Like dentures, partials and overdentures, which are removable devices intended to replace missing teeth, dental bridges are permanently fitted into the mouth using remaining teeth as anchors.
Dental bridges are used to replace single missing teeth, but for those with several teeth in a row missing the best choice would be partial dentures or permanent implants.
Why bother replacing a single tooth? As we grow and our permanent teeth develop, a bite pattern is developed, this means facial, neck and jaw muscles are trained to work with our own particular pattern. If a tooth is lost the rest of the teeth tend to shift, which in turn changes the bite pattern. Even tiny alterations can cause discomfort and pain in the neck, jaw and head, and can also bring about conditions such as temporomandibular joint disorder (TMJ), and leave the gums and teeth open to bacteria, damage and decay.
Dental bridges immediately address these issues because they are connected to pre-existing permanent teeth and work to re-establish traditional bite patterns.
There are a few types of bridges and they are chosen based upon the amount of use the bridge will receive and the location in the mouth. There are conventional fixed bridges, cantilever bridges and resin-bonded bridges. For areas of the mouth under significantly less stress, or for those areas where only one tooth can be used as an anchor, the cantilever bridges are applied. For most applications the conventional fixed bridge is used, which requires a natural tooth on either side. The resin-bonded bridges are usually applied to the front teeth, and require healthy natural teeth on either side to which metal bands are connected with a resin material. The resin-bonded bridges do not require the teeth to receive the same preparation as the other varieties of bridges.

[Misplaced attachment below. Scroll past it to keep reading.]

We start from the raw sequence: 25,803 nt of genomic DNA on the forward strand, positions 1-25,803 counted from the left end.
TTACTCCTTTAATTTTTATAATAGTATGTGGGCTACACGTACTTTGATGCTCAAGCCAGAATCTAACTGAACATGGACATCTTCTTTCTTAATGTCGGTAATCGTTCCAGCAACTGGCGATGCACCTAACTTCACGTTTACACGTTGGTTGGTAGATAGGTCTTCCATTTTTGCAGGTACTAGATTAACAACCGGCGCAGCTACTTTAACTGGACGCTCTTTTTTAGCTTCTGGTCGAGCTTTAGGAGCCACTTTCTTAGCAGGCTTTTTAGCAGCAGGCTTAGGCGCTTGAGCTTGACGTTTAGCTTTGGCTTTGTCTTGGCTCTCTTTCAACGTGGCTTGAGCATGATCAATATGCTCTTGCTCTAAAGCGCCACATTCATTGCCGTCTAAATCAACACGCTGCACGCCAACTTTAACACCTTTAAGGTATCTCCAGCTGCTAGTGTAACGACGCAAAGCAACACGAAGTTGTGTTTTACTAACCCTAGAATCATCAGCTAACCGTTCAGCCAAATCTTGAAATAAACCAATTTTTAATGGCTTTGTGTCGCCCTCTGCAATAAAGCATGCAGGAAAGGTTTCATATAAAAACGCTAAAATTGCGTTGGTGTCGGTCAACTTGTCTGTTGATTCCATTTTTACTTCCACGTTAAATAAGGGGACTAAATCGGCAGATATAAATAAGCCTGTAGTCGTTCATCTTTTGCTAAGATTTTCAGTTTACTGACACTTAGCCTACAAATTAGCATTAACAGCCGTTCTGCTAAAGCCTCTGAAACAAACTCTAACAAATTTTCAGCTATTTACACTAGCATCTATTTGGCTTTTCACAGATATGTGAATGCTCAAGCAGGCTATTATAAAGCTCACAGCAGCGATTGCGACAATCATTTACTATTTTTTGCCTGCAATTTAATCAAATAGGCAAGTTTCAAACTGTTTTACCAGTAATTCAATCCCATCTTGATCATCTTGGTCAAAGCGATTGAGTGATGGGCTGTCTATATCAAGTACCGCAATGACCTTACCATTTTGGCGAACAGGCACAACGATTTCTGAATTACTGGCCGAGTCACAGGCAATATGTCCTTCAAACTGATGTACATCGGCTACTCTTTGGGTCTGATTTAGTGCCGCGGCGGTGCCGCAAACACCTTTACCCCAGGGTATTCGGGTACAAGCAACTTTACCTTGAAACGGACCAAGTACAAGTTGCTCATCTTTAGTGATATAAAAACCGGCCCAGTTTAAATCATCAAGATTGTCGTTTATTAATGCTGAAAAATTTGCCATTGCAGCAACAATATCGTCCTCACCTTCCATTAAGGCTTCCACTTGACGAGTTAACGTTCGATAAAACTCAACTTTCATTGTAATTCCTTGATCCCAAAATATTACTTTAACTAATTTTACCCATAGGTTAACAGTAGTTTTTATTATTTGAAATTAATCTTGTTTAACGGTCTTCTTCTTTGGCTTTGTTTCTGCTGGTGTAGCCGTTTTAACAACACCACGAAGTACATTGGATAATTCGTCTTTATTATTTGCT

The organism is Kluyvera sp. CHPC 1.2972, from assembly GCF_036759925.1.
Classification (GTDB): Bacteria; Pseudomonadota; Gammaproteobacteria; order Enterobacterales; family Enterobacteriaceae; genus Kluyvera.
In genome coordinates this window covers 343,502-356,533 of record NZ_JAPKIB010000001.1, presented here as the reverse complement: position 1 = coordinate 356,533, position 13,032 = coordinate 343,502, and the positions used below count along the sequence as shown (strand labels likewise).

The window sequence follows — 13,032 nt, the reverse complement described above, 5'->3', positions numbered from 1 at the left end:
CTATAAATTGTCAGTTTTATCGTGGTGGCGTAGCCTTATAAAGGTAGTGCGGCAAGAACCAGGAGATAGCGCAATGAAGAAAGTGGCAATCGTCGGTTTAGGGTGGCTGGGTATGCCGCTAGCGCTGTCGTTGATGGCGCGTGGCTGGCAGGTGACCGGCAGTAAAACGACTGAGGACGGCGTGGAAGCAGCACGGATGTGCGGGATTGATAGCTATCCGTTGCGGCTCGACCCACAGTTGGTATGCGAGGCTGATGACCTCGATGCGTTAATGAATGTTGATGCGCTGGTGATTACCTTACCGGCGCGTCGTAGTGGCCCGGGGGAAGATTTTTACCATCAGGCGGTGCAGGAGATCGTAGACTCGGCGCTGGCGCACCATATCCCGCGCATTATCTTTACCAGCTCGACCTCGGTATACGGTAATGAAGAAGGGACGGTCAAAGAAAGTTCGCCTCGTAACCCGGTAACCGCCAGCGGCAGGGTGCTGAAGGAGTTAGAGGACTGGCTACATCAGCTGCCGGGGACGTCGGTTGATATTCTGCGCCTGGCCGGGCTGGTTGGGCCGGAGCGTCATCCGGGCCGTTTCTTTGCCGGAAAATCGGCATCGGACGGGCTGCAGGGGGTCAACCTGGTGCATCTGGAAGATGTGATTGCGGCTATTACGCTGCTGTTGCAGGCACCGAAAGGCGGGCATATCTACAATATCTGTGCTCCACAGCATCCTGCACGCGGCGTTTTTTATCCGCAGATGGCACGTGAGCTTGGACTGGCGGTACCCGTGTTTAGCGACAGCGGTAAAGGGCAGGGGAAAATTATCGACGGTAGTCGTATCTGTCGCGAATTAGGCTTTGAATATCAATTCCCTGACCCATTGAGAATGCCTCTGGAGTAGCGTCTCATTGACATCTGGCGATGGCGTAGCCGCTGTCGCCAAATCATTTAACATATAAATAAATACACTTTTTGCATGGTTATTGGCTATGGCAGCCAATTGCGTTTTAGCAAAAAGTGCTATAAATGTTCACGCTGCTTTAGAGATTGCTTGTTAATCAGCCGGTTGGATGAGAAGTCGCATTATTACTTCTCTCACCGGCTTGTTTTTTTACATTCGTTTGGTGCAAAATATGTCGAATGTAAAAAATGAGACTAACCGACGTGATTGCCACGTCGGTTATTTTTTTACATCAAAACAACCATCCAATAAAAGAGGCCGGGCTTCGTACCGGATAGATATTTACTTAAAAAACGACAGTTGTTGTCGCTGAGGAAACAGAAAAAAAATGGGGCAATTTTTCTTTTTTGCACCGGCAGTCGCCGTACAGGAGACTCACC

Currently bridges are manufactured from metal structures covered in porcelain, and this is the preferred method because of the strength of such materials. Some bridges, particularly those made for the front teeth, will be entirely made of porcelain in order to create a more natural appearance.
Natural teeth serve an important function for dental bridges; they anchor them in place and permit more stability than would be possible with the use of dentures. Conventional and cantilever bridges require the teeth on either side of the missing tooth to be thoroughly examined for any breakage, decay or gum problems.
The dentist will address any issues with the neighboring teeth before moving forward with the creation of the bridge. Once the teeth are inspected, they are then shaped and an impression is taken of the prepared teeth and the bridge will be created from this mold.
A temporary bridge is set in place while the permanent bridge is fabricated. The permanent bridge will consist of two crowns and an artificial tooth called a pontic. The entire bridge will be fitted over the prepared teeth, and it is critical that the fit is perfect because any gaps or openings between the gum line and the bridge can allow for debris or bacteria to build up and cause tooth decay.
Additionally it is important to continue with traditional oral hygiene practices to ensure the best results from a bridge. With regular check-ups and care most dental bridges will last between ten and twenty years.